Page 36 - Campus Technology, August/September 2017
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CAMPUS TECHNOLOGY | August/September 2017
& Technical College System, Georgia State, Houston Community College (TX) and Rio Salado College in Arizona. From there, the work turned to identifying practices that
the researchers consider “replicable.”
Sharing Tools and Fundamentals
Pugliese, who is the principle investigator for the research, shared some early findings.
First, the definition of who learns online “has changed radically,” he said. While technology used to address the four-year undergraduate degree earner, now the population is considerably differentiated. As a result, online practices require “methods and workflow and processes on how to do that.” The final research report will share detailed examples of how different kinds of schools handle those elements of their programs, as well as tools that will allow readers to analyze their own institutions and do benchmarking against various metrics “around cost of efficient and effective instructional delivery, operation and maintenance, student support costs, those types of things.”
One area that’s ripe for “significant improvement in cost and efficiency” is the use of “centrally delivered operating models of digital teaching and learning,” said Pugliese. “The ability to move from a decentralized approach to a centralized approach, where there’s a higher degree of quality control and it’s necessary to have strong professional development,
is a definite trend in lowering cost overall.” However, he added, “We found across the board in many cases, how you do that migration from a decentralized approach to a centralized approach isn’t easy.”
The Catch-22 of Scaling Up
Along with the report, the research group is still developing its “dissemination strategy.” That will involve not just sharing the report but also putting on workshops at institutional forums over the next year or two, said Pugliese, “where we can have a small quorum sit down for a how-to-do-it session.” The gatherings will show how to use the statistical and financial data tools for doing benchmarking and comparisons.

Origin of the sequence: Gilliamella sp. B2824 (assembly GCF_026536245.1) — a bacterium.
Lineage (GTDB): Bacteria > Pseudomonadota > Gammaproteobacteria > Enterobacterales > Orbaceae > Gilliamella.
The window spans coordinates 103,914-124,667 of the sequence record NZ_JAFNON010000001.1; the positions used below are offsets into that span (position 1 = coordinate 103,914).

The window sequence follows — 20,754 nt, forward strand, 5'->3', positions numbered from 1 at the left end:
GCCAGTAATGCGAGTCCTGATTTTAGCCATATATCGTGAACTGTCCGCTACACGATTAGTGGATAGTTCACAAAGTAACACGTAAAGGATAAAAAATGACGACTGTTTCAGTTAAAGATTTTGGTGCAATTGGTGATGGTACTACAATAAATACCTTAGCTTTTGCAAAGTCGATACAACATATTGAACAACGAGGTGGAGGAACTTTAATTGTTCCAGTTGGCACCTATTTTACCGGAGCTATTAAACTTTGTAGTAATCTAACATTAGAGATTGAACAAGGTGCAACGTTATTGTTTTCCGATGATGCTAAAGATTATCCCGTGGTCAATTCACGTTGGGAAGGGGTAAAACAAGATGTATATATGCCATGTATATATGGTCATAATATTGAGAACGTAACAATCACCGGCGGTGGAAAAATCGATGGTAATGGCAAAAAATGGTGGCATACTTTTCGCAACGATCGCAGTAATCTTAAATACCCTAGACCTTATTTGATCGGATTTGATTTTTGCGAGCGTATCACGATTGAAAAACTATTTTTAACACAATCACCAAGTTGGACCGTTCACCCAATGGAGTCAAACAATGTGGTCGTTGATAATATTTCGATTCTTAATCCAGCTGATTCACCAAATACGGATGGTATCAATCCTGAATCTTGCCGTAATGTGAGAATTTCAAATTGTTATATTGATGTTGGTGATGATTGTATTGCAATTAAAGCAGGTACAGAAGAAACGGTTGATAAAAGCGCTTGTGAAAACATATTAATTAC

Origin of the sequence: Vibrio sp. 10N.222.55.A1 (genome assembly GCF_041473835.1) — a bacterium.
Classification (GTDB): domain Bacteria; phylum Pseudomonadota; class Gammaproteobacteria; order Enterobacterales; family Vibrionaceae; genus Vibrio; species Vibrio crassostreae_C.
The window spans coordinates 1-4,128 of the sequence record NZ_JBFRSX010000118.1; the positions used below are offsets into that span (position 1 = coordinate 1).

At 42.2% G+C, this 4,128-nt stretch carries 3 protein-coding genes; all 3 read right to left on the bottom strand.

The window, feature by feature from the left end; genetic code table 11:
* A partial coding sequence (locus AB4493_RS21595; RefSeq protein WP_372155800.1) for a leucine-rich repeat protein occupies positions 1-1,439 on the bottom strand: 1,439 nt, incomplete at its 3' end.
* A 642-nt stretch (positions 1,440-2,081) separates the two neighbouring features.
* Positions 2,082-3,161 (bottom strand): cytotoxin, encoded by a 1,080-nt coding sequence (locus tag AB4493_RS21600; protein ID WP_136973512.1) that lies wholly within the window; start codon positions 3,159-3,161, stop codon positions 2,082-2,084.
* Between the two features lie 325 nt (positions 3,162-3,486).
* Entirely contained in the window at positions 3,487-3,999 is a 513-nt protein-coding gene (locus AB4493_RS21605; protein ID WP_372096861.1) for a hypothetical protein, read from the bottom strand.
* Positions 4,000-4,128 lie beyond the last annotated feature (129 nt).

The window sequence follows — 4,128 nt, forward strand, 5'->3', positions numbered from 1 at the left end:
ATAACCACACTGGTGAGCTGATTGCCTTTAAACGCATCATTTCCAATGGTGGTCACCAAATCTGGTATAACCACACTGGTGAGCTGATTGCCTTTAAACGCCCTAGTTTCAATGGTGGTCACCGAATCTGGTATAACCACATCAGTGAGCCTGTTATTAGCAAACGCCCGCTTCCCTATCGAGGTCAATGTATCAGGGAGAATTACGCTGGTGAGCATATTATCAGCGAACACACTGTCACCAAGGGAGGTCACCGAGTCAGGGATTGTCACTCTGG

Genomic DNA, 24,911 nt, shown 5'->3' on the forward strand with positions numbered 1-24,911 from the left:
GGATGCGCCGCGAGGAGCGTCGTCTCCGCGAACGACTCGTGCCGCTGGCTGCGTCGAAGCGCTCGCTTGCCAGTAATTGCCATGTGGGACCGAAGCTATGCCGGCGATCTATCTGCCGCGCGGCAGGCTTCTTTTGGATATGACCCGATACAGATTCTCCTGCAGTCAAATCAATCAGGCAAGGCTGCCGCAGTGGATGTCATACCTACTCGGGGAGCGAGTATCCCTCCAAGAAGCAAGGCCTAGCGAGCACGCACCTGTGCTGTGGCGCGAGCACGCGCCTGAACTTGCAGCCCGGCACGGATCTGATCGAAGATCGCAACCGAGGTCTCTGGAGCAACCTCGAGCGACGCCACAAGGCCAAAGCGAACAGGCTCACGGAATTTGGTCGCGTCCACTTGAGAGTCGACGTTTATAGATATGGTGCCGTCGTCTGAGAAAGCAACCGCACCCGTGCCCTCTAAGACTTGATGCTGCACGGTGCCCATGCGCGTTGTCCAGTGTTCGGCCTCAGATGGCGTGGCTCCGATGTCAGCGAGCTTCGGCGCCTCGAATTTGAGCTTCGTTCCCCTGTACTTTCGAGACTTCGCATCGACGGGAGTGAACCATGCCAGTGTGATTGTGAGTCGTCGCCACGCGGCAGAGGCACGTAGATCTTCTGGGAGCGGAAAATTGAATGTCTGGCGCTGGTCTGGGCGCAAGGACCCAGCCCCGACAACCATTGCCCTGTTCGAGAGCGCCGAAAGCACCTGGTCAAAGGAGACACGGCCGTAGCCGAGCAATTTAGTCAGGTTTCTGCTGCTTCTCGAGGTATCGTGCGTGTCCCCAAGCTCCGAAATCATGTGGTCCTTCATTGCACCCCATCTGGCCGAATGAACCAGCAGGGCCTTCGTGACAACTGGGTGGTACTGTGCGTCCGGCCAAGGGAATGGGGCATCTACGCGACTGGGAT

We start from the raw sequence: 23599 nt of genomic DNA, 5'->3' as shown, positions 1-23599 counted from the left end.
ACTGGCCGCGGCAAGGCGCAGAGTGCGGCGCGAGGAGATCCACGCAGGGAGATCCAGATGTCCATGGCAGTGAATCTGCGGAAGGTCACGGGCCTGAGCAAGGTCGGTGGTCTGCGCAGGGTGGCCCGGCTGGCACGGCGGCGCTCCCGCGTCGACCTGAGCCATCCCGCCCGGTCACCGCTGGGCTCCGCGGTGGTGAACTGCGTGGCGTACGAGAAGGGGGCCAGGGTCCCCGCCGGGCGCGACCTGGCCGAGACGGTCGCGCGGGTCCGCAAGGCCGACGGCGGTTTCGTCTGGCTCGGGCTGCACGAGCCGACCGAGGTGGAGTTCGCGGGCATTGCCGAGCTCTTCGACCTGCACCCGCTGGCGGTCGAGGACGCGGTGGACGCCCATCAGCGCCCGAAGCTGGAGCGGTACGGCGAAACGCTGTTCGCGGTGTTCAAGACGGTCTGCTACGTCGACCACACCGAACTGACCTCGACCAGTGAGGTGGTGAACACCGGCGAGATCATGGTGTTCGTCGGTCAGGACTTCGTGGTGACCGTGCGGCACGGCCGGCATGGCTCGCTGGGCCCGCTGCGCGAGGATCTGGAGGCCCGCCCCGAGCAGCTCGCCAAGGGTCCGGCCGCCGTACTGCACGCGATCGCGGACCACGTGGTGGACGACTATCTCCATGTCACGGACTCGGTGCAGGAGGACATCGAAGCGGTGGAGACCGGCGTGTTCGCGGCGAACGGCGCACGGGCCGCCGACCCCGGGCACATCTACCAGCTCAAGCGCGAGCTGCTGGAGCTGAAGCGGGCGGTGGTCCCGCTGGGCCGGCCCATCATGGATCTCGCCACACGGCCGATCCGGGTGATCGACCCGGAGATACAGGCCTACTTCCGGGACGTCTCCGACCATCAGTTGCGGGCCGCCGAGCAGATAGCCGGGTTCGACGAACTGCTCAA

While much is still in development on the project, one thing is clear: It’s important to view digital learning activities through the lens of return on investment.
“There is still some reticence to want to embrace [digital teaching and learning] at scale,” Pugliese explained. “Some institutions are still looking at this in a way that’s very isolated for certain types of programs or certain types of low-risk opportunities. Some look at it from the perspective of having to keep up with other institutions in terms of marketing. Many of them, I think, even after years haven’t really seen the benefit because it’s a Catch-22. They haven’t implemented it at scale and can’t see the benefit. And they can’t see the benefit until they implement at scale.”
Dian Schaffhauser is a senior contributing editor for Campus Technology.
Another trend was the switch from outsourced OPM (online program management) to developing and promoting courses and programs inside the organization. “Institutions [that] historically are using OPM providers are increasingly taking that in-house for higher quality services to implement at scale,” Pugliese observed. Among others, both Arizona State and U Central Florida have gone through that transition.
For both OPM and centralization, the report will share some “basic fundamentals” in terms of what has to be done, where investments will need to be made, and what the timeframe will be. “These areas are “fairly complicated,” he said. “To put that in some sort of toolset we think will be most helpful.”

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